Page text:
Caren Myers Morrison, associate professor of law, teaches Evidence and Criminal Procedure. She served as an assistant U.S. attorney in Eastern District of New York from 2001 to 2006, where she prosecuted international narcotics traffickers and organized crime. Her research focuses on the impact of electronic information on the criminal justice system and on mechanisms of jury selection.
Morrison graduated from Columbia Law School, where she was a James Kent Scholar (1996-97), a Harlan Fiske Stone Scholar (1994-96), and a notes editor of the Columbia Law Review. After graduation, she clerked for U.S. District Court Judge Eugene H. Nickerson of the Eastern District of New York and for Judge John M. Walker Jr. of the U.S. Court of Appeals for the 2nd Circuit. From 2006 to 2009, she was acting assistant professor at New York University School of Law. Before law school, Morrison trained as a journalist at London’s City University and worked as freelance journalist in London for seven years.
Morrison’s most recent article, “Negotiating Peremptory Challenges,” forthcoming in the Journal of Criminal Law and Criminology, proposes a system of negotiated consent to supplant the regime of regulating peremptory strikes through the framework established under Batson v. Kentucky. Her previous articles have explored the impact of the Internet on the functioning of the jury, the interplay of Facebook and the Fifth Amendment, the ways in which online access to court records affects prosecutorial accountability and the use of drones for domestic surveillance. Her articles have been published in the Vanderbilt Law Review, the Hastings Law Journal, the California Law Review Circuit and the Columbia Law Review Sidebar.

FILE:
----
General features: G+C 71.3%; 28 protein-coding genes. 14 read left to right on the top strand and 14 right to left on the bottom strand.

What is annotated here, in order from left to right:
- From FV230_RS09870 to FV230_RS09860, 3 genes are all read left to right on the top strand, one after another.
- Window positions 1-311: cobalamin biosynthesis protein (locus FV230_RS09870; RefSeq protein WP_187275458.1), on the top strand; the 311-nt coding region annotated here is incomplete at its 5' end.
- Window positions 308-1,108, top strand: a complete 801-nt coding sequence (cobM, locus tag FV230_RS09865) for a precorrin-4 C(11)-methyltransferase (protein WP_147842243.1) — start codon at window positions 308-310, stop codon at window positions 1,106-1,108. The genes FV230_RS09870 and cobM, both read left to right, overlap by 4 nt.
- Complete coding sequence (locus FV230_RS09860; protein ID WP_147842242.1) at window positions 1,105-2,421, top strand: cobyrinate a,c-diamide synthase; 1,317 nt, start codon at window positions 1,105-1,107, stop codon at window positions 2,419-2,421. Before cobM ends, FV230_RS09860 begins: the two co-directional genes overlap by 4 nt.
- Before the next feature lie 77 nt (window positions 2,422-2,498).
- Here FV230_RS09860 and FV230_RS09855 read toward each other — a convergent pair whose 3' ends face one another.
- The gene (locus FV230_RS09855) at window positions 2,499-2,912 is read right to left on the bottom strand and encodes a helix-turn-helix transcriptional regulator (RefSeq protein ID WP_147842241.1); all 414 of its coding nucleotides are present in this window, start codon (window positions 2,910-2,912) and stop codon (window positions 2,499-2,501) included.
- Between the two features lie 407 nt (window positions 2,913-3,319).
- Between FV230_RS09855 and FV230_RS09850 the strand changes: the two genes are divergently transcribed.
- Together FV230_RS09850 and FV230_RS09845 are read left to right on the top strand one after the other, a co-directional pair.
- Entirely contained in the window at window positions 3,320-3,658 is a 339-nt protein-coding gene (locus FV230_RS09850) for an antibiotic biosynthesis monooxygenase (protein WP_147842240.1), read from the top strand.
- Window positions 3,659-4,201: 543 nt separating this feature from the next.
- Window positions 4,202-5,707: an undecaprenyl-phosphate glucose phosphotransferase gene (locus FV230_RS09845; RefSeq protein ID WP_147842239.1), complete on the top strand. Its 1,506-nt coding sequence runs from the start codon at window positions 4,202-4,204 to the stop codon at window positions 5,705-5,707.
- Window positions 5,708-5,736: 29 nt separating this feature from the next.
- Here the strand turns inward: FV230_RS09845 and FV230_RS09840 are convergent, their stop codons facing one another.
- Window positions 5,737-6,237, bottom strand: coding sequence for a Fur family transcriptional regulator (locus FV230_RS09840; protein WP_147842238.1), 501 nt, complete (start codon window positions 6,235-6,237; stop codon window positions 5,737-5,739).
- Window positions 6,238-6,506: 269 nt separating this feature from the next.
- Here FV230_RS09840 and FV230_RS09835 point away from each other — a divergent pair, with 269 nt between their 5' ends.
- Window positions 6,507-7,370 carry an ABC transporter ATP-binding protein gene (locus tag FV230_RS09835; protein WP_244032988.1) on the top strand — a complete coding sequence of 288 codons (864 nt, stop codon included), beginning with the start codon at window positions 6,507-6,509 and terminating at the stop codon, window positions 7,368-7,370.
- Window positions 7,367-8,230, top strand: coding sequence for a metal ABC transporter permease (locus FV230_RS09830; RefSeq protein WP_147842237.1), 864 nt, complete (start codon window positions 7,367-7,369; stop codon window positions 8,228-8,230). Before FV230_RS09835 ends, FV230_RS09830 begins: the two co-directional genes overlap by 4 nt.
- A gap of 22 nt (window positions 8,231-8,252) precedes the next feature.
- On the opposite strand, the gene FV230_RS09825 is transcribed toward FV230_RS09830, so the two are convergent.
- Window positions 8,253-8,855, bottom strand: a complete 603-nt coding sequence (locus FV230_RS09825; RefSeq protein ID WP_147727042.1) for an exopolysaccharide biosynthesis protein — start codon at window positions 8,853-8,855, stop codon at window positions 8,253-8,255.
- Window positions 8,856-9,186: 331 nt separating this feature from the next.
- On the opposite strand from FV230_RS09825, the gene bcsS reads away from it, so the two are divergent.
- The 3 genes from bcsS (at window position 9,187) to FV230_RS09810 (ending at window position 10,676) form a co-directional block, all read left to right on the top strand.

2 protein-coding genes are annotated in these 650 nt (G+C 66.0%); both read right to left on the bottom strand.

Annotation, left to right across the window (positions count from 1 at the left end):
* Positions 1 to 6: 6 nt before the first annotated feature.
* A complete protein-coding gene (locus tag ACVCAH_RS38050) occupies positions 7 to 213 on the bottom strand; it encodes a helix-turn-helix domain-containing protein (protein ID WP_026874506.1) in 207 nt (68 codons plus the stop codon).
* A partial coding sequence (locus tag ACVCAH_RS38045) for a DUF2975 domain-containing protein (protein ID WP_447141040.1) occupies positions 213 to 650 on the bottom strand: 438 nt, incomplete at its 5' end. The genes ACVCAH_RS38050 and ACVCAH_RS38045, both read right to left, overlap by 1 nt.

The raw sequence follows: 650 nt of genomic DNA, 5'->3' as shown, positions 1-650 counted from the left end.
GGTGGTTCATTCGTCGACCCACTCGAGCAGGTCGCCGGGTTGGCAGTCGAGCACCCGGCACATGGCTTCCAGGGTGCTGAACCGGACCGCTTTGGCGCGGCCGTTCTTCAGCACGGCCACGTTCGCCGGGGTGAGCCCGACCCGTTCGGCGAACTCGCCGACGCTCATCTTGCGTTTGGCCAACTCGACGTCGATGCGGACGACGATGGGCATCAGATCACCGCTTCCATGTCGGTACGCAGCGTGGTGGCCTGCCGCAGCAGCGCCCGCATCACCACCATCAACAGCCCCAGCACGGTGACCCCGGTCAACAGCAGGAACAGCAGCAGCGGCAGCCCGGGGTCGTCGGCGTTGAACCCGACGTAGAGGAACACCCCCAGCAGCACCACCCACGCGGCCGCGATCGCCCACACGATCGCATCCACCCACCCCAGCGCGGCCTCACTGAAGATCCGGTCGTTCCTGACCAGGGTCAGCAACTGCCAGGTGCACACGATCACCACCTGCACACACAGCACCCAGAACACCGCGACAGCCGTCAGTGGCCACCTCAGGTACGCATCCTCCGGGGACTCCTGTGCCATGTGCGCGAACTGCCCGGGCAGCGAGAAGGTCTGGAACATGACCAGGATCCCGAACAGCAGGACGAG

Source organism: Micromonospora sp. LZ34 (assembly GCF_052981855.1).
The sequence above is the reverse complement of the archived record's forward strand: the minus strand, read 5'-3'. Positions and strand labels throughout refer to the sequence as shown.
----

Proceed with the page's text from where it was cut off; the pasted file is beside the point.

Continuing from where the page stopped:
Dr. Carey W King is the Assistant Director of the Energy Institute at the University of Texas Austin.
He performs interdisciplinary research related to how energy systems interact within the economy and environment as well as how our policy and social systems can make decisions and tradeoffs among these often competing factors. The past performance of our energy systems is no guarantee of future returns, yet we must understand the development of past energy systems. Carey’s research goals center on rigorous interpretations of the past to determine the most probable future energy pathways.
He has both a B.S. with high honors and Ph.D. in Mechanical Engineering from the University of Texas at Austin. He has published technical articles in the academic journals Environmental Science and Technology, Environmental Research Letters, Nature Geoscience, Energy Policy, Sustainability, and Ecology and Society. He has also written commentary for Earth magazine discussing energy, water, and economic interactions. Dr. King has several patents as former Director for Scientific Research of Uni-Pixel Displays, Inc.